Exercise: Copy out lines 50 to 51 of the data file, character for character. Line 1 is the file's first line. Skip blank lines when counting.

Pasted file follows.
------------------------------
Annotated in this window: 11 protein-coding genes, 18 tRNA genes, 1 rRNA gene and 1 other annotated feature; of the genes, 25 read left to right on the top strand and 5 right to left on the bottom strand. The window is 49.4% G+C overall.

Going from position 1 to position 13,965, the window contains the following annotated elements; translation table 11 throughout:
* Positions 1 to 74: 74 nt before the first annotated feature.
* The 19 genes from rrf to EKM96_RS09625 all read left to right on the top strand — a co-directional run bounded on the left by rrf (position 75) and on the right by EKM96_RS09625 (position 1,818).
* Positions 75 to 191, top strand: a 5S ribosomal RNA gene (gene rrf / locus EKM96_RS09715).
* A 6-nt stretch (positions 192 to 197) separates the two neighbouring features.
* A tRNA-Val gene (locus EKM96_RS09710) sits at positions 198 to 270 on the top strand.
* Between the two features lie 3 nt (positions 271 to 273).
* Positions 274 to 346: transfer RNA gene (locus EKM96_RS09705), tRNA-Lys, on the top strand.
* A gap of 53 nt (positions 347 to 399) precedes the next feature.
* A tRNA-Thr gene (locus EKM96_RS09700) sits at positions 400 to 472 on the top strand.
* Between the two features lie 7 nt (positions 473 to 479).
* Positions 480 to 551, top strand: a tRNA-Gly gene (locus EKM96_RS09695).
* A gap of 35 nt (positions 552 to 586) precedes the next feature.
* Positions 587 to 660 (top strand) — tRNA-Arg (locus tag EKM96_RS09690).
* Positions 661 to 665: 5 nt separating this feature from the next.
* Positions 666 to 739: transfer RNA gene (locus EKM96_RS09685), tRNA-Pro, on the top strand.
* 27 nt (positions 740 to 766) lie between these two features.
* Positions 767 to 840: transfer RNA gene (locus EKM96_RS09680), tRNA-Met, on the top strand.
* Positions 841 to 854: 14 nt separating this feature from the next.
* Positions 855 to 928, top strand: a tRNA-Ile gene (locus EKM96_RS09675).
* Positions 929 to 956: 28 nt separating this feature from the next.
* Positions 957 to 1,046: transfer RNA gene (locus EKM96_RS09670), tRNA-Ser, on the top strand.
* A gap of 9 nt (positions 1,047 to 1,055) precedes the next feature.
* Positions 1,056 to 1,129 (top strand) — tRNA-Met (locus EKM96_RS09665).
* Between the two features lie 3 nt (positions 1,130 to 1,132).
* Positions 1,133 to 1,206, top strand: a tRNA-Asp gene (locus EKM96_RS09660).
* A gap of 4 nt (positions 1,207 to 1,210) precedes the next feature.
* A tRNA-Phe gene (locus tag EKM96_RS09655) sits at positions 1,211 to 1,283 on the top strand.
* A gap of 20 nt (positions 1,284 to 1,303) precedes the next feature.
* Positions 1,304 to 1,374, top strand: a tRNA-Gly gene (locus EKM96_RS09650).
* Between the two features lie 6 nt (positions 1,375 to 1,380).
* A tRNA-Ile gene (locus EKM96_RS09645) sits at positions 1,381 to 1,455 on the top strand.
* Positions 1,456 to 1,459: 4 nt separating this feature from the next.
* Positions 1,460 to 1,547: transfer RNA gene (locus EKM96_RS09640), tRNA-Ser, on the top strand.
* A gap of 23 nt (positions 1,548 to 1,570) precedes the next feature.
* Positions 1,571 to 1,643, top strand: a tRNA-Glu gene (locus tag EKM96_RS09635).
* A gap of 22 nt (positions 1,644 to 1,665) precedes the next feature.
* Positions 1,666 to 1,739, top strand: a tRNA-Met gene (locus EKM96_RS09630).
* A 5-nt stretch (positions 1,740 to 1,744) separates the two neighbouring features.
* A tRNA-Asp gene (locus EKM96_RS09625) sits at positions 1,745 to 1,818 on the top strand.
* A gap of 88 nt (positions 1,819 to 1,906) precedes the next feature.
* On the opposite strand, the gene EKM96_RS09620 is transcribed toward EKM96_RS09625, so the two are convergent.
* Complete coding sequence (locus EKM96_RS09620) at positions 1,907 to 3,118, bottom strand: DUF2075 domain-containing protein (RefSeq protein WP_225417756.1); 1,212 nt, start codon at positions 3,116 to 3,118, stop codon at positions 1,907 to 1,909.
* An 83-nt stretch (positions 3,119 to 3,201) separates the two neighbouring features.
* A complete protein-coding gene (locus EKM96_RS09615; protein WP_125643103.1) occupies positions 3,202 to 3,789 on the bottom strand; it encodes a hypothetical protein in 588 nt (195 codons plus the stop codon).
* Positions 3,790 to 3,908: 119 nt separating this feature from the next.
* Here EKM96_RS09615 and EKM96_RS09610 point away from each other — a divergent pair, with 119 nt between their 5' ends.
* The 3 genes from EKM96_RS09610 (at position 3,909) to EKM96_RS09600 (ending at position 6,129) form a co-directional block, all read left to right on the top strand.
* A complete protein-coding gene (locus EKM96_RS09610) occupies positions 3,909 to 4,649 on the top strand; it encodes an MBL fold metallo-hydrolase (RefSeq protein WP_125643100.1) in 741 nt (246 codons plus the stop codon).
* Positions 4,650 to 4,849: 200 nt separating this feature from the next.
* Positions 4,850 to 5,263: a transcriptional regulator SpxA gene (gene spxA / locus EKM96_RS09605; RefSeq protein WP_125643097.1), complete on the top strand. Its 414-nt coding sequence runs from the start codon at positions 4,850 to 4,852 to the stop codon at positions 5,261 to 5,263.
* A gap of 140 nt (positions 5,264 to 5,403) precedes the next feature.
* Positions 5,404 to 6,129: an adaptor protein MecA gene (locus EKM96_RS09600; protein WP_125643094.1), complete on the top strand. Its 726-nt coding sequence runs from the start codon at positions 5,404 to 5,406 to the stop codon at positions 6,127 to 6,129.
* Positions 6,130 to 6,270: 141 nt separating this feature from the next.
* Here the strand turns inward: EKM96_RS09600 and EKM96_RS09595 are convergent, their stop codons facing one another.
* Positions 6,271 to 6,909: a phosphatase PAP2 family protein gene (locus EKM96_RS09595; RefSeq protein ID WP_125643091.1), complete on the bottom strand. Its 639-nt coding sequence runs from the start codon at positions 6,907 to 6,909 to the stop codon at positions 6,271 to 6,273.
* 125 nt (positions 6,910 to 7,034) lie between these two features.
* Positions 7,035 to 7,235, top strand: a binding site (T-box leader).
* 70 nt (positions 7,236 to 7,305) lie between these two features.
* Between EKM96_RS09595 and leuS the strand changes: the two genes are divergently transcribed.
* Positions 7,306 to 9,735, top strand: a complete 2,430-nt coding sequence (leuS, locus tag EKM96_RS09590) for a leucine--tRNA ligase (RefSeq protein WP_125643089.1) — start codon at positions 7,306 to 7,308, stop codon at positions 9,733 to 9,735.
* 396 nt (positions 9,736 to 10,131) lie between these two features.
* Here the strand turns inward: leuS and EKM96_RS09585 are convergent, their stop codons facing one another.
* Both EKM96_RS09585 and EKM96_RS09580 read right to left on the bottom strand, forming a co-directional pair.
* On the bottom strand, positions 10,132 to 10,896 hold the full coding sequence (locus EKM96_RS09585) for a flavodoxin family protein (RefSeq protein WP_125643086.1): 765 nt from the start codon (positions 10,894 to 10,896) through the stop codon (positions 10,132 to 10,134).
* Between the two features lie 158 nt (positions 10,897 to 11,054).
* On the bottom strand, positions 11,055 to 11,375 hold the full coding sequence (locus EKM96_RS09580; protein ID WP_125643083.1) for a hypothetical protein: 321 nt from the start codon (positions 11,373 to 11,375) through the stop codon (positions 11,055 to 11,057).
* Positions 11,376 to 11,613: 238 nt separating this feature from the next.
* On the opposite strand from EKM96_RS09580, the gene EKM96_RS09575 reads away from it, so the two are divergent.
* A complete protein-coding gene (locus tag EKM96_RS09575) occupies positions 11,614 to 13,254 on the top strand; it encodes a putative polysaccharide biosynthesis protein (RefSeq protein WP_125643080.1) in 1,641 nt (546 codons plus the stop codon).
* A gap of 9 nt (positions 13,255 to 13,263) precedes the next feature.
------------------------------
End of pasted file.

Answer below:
* A complete protein-coding gene (locus EKM96_RS09610) occupies positions 3,909 to 4,649 on the top strand; it encodes an MBL fold metallo-hydrolase (RefSeq protein WP_125643100.1) in 741 nt (246 codons plus the stop codon).
* Positions 4,650 to 4,849: 200 nt separating this feature from the next.